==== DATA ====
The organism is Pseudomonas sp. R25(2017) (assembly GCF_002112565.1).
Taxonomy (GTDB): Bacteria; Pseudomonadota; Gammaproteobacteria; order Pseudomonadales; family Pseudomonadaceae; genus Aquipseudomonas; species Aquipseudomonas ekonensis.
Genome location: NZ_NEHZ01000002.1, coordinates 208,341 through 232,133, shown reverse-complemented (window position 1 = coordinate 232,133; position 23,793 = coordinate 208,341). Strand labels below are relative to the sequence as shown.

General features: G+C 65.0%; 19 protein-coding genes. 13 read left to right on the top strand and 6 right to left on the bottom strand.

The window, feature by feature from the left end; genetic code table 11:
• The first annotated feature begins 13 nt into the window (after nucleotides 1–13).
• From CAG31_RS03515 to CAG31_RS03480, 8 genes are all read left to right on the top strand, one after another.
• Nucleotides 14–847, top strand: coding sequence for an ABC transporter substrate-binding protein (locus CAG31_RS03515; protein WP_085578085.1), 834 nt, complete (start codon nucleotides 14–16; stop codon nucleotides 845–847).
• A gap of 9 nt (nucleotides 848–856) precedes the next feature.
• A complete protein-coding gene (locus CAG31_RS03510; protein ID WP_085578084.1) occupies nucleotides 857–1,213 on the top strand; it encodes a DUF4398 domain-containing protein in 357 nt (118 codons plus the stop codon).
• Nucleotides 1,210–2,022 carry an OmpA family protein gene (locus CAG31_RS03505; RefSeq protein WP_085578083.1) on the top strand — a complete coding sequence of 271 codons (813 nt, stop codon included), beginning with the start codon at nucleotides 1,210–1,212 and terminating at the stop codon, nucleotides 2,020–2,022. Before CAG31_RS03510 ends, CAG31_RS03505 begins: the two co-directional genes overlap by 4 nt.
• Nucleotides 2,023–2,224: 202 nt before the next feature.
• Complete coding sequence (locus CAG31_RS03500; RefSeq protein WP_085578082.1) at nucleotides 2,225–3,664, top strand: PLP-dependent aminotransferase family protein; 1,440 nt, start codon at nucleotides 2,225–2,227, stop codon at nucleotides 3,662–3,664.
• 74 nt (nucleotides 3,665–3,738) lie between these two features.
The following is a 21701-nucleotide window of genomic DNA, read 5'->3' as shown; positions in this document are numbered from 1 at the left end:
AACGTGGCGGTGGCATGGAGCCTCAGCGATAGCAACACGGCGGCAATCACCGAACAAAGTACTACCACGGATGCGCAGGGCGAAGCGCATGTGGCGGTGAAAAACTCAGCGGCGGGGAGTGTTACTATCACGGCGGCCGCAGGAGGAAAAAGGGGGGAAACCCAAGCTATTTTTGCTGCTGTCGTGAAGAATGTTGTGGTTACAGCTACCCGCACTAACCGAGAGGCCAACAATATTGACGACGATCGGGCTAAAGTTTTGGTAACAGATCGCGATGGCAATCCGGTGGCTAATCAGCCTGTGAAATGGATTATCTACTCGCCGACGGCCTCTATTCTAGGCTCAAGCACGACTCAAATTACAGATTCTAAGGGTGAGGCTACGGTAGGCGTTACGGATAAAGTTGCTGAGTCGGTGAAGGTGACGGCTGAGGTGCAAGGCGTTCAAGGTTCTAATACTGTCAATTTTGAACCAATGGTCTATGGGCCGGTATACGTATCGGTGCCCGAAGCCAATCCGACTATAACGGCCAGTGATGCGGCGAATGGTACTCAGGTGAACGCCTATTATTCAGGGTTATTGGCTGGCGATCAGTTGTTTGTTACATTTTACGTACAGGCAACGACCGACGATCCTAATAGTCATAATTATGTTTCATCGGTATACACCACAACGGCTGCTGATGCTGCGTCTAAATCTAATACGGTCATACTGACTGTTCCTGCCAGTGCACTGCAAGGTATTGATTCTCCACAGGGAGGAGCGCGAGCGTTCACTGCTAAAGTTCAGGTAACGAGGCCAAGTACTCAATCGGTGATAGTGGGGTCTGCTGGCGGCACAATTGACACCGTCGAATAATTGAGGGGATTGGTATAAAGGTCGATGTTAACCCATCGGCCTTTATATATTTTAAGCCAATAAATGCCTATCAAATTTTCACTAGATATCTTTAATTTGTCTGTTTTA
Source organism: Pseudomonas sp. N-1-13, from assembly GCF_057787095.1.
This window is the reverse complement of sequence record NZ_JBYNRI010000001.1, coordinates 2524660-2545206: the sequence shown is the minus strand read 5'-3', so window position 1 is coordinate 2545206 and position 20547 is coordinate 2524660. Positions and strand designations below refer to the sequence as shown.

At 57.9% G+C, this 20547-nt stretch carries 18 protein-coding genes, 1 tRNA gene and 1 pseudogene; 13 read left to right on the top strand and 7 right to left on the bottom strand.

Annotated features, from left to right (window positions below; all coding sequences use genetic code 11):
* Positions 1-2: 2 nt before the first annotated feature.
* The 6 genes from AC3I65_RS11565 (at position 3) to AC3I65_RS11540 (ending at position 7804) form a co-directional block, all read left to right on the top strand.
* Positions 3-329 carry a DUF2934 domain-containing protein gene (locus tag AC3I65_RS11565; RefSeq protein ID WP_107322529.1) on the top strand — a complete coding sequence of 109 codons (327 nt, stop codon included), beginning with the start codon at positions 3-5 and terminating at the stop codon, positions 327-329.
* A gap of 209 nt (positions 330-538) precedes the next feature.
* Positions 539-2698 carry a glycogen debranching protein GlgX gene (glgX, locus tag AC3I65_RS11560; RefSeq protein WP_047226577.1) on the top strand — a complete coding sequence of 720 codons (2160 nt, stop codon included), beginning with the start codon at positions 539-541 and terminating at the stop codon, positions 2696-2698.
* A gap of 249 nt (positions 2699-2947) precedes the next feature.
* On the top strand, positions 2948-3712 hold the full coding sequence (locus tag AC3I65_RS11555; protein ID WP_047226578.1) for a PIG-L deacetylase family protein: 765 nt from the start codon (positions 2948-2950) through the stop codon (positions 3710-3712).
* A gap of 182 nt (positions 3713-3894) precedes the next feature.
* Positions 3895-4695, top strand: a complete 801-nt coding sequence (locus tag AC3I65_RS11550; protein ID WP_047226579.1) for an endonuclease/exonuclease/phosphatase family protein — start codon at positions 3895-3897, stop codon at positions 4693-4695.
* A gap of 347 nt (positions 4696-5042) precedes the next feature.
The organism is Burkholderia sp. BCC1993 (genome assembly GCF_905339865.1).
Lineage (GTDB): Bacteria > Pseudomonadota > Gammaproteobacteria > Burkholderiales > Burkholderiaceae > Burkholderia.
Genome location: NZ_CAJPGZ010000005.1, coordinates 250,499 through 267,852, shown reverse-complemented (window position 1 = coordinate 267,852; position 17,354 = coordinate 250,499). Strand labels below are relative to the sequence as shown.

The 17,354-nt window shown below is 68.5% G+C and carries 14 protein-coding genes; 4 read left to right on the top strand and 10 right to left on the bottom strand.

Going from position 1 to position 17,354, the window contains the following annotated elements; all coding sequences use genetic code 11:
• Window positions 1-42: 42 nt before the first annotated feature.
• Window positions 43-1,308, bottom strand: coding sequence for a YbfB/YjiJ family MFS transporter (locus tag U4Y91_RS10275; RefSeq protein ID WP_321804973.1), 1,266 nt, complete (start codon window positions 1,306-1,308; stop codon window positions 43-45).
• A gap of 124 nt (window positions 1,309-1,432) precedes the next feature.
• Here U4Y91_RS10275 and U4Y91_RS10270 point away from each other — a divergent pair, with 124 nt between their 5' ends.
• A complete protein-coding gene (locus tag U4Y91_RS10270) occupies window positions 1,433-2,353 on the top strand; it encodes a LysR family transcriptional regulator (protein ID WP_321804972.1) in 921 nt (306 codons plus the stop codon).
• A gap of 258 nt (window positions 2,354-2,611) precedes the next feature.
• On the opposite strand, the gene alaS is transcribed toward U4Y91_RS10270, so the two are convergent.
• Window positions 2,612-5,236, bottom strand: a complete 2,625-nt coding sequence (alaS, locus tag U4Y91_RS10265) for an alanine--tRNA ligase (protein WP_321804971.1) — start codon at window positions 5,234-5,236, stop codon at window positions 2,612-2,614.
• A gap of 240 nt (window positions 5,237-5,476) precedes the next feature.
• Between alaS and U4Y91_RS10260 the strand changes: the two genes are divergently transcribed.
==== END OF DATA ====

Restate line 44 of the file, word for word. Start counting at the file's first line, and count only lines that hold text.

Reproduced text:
• A gap of 240 nt (window positions 5,237-5,476) precedes the next feature.